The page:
PELHAM, N.H. (CBS) — For the Foy family, the scars are physical and emotional.

The burns on daughter Olivia were not serious but mom and dad weren’t as lucky.

“My flip flops were blasted off of me as I ran down the stairs,” Marci Foy said. “Parts were melted to me.”
It was last July 3rd at a holiday party hosted by a Pelham homeowner, intent on shooting off a lot more than firecrackers and bottle rockets.

A year later, scars still visible on Foy family members. (CBS)

A year later, scars still visible on Foy family members. (CBS)

Neighbors told WBZ-TV at the time, the homeowners, an insurance executive, had a large amount of fireworks at his home because he hosts a display for the neighborhood every year.

Amateur fireworks are not illegal in New Hampshire.

When a so-called “spinner” went awry, 100 gunpowder-filled shells on a nearby deck ignited.

The result was a fireball that injured 13 people, critically burning 3-year-old Ben Bertini.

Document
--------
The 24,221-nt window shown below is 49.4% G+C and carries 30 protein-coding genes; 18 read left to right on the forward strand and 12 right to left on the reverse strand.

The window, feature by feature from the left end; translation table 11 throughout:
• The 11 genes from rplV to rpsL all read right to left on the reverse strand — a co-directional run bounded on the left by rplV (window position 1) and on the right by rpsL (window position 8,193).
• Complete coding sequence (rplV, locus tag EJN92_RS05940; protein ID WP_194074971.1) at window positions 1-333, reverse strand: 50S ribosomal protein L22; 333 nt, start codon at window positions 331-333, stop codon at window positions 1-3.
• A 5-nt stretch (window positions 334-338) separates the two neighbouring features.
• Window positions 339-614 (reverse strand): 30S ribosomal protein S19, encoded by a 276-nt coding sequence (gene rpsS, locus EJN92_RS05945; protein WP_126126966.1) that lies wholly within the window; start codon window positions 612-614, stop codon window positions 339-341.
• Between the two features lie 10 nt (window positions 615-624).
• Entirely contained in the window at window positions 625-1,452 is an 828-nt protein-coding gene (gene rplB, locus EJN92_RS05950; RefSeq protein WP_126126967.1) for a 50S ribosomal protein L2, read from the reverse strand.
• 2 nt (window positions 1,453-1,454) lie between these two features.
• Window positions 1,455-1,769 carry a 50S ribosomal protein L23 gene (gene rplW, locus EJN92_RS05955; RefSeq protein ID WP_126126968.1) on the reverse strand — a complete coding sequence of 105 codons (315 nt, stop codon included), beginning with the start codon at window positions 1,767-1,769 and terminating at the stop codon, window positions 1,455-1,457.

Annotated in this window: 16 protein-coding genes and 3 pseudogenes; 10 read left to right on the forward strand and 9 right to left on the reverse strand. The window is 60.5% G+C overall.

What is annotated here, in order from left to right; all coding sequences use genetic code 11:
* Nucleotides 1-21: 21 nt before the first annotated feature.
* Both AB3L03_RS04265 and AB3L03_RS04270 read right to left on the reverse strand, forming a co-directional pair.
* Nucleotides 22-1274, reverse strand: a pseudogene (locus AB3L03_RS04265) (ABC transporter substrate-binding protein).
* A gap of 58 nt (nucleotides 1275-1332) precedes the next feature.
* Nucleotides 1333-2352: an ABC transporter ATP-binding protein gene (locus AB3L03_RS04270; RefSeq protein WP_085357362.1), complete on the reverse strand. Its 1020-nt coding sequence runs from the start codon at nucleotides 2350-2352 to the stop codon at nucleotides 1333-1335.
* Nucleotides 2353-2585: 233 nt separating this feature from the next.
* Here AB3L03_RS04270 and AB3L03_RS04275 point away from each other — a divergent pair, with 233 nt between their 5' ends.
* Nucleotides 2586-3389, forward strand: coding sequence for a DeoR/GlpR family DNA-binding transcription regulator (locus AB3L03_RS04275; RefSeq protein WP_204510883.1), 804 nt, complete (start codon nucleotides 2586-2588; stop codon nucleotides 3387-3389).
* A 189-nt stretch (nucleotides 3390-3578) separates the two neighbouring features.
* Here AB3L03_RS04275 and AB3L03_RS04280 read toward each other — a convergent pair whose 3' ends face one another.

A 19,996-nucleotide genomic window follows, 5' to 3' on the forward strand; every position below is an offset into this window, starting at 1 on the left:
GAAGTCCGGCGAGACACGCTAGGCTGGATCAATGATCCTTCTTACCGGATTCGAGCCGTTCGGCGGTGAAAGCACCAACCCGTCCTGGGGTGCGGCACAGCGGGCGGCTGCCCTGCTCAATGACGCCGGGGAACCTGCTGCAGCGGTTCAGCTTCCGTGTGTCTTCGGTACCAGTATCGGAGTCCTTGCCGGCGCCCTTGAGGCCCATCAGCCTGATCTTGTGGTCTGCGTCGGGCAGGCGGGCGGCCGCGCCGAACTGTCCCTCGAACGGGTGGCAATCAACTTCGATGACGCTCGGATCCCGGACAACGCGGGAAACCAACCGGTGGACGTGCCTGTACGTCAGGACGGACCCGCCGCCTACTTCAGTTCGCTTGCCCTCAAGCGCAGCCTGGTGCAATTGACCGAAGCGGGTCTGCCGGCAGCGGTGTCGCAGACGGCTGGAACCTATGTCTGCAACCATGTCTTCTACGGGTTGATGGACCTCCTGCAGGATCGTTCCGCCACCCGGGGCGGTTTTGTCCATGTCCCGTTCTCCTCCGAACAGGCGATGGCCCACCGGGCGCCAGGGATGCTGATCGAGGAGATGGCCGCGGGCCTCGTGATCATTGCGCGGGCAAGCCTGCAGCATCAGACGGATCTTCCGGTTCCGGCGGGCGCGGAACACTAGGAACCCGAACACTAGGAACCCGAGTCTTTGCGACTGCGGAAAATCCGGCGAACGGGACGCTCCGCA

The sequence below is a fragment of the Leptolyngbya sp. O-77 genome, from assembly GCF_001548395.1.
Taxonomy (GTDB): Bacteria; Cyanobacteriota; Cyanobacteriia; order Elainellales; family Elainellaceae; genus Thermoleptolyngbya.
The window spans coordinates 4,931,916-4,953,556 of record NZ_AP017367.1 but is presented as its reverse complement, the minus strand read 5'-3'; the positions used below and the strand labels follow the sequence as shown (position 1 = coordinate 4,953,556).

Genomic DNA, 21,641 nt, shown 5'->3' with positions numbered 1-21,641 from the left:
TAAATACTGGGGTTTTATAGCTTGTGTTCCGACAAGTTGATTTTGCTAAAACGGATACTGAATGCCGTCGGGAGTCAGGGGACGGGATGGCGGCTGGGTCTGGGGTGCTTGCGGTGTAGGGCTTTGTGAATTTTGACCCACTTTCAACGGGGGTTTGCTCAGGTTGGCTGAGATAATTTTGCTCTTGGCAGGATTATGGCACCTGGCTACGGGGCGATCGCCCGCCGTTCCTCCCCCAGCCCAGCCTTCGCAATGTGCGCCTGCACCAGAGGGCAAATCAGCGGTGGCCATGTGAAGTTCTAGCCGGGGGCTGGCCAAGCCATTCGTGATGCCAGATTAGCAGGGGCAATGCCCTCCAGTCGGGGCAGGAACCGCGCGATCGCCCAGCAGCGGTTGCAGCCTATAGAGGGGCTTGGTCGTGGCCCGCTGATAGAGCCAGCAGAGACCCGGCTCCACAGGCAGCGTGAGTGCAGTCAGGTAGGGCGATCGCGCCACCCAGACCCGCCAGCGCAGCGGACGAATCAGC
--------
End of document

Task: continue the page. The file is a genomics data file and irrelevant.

Investigators insist such heavy duty fireworks are not safe in the hands of consumers but the industry argued there were no stats to back that up.

Now, a proposed bill would limit professional grade fireworks.

“Unfortunately, we have those statistic now,” New Hampshire Fire Marshal Bill Degnan said. “They are not designed for use of the general public.”

To warn others, the Foy family agreed to be a part of a safety video to both support restrictions on professional grade fireworks and to warn others as 4th of July approaches.

Degnan would like to make it mandatory for health care providers to report fireworks injuries – just like gunshot wounds and dog bites.


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